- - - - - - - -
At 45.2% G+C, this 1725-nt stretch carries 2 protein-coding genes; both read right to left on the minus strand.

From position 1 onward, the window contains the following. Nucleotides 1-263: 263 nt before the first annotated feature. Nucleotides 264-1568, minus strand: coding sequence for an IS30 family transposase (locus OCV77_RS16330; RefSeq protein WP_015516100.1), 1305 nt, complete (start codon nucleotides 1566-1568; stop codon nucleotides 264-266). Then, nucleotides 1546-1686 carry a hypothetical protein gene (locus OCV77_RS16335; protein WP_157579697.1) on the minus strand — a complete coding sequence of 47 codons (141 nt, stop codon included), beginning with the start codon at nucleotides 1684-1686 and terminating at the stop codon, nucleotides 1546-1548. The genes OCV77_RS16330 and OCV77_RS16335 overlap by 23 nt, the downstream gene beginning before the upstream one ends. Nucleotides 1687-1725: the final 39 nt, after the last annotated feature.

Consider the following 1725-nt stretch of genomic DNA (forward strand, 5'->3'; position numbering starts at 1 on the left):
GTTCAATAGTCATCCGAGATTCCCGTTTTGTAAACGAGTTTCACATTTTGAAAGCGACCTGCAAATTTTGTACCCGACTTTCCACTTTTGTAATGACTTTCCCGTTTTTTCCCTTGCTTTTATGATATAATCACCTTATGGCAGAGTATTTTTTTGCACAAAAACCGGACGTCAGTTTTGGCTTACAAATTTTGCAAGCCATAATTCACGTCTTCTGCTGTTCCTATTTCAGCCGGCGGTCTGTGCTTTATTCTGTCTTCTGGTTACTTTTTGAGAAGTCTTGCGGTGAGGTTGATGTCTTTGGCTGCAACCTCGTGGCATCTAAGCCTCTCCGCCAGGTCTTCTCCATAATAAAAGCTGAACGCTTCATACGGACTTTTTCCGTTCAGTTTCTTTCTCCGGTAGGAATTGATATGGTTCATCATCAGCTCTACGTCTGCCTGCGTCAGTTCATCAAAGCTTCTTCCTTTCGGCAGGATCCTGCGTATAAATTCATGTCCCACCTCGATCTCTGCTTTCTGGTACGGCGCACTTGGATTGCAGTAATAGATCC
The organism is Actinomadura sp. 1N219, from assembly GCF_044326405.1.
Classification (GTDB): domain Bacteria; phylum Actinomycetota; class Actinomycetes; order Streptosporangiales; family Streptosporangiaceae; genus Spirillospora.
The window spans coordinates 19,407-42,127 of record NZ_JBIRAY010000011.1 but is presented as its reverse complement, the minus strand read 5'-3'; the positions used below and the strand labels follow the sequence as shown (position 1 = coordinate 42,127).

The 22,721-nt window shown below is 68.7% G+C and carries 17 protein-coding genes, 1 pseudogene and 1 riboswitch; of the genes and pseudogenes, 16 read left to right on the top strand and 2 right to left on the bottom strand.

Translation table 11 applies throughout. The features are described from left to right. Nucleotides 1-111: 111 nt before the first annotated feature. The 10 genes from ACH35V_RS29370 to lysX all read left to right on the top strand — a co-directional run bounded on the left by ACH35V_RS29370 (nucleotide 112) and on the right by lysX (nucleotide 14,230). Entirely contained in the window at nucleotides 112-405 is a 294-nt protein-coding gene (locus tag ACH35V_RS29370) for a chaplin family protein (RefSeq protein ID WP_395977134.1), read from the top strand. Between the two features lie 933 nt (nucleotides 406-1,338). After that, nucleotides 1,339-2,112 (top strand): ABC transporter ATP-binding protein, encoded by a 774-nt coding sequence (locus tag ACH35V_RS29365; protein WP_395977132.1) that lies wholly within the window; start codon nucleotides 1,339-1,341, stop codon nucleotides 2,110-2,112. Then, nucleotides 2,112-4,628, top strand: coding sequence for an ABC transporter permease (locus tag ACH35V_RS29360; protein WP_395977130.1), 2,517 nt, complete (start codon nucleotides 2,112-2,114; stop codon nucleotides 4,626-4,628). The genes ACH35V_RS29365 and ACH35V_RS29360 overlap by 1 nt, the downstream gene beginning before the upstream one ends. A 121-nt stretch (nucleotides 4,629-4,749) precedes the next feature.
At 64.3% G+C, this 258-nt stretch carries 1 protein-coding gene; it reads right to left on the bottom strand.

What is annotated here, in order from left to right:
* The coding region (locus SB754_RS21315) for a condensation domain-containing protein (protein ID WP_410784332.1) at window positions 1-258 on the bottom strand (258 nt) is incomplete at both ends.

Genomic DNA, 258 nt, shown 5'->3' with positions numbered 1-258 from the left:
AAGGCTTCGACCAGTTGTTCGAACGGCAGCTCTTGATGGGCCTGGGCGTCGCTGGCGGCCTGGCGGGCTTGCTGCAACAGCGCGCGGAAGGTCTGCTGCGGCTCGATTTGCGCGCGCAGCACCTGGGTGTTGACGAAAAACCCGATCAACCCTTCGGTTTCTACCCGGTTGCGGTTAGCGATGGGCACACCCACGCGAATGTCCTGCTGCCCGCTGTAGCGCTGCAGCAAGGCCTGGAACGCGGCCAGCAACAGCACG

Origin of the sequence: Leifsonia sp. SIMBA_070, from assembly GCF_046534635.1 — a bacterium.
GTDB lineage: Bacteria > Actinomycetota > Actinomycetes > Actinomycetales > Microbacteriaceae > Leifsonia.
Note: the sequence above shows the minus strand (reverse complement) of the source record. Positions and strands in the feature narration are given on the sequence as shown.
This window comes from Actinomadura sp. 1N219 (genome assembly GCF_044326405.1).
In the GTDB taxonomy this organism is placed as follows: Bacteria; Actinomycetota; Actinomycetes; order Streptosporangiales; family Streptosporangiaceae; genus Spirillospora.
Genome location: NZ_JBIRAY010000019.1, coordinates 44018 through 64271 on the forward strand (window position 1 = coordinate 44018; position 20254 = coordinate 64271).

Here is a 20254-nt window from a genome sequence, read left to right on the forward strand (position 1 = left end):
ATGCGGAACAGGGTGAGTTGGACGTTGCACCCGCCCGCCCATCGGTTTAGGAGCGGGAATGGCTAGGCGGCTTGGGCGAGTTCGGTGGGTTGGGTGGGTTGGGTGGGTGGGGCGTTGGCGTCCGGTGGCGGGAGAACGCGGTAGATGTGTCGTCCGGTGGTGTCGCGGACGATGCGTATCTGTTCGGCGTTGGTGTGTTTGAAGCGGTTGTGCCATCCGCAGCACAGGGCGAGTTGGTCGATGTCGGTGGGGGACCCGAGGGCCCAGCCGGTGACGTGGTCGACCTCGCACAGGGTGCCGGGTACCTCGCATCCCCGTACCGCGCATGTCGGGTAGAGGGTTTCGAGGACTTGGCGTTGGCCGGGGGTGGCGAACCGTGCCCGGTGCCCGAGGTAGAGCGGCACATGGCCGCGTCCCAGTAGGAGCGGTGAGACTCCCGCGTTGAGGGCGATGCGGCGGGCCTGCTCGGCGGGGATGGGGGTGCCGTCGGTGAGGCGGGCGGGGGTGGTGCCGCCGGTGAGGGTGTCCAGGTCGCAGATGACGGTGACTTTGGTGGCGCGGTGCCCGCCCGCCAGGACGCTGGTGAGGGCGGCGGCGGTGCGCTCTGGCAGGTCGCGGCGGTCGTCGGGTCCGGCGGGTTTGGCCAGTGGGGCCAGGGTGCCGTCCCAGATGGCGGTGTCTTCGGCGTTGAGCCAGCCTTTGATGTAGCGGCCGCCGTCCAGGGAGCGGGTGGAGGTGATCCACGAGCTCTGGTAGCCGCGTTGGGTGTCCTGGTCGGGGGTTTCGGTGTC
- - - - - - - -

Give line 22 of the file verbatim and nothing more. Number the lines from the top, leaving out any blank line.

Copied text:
ATGCGGAACAGGGTGAGTTGGACGTTGCACCCGCCCGCCCATCGGTTTAGGAGCGGGAATGGCTAGGCGGCTTGGGCGAGTTCGGTGGGTTGGGTGGGTTGGGTGGGTGGGGCGTTGGCGTCCGGTGGCGGGAGAACGCGGTAGATGTGTCGTCCGGTGGTGTCGCGGACGATGCGTATCTGTTCGGCGTTGGTGTGTTTGAAGCGGTTGTGCCATCCGCAGCACAGGGCGAGTTGGTCGATGTCGGTGGGGGACCCGAGGGCCCAGCCGGTGACGTGGTCGACCTCGCACAGGGTGCCGGGTACCTCGCATCCCCGTACCGCGCATGTCGGGTAGAGGGTTTCGAGGACTTGGCGTTGGCCGGGGGTGGCGAACCGTGCCCGGTGCCCGAGGTAGAGCGGCACATGGCCGCGTCCCAGTAGGAGCGGTGAGACTCCCGCGTTGAGGGCGATGCGGCGGGCCTGCTCGGCGGGGATGGGGGTGCCGTCGGTGAGGCGGGCGGGGGTGGTGCCGCCGGTGAGGGTGTCCAGGTCGCAGATGACGGTGACTTTGGTGGCGCGGTGCCCGCCCGCCAGGACGCTGGTGAGGGCGGCGGCGGTGCGCTCTGGCAGGTCGCGGCGGTCGTCGGGTCCGGCGGGTTTGGCCAGTGGGGCCAGGGTGCCGTCCCAGATGGCGGTGTCTTCGGCGTTGAGCCAGCCTTTGATGTAGCGGCCGCCGTCCAGGGAGCGGGTGGAGGTGATCCACGAGCTCTGGTAGCCGCGTTGGGTGTCCTGGTCGGGGGTTTCGGTGTC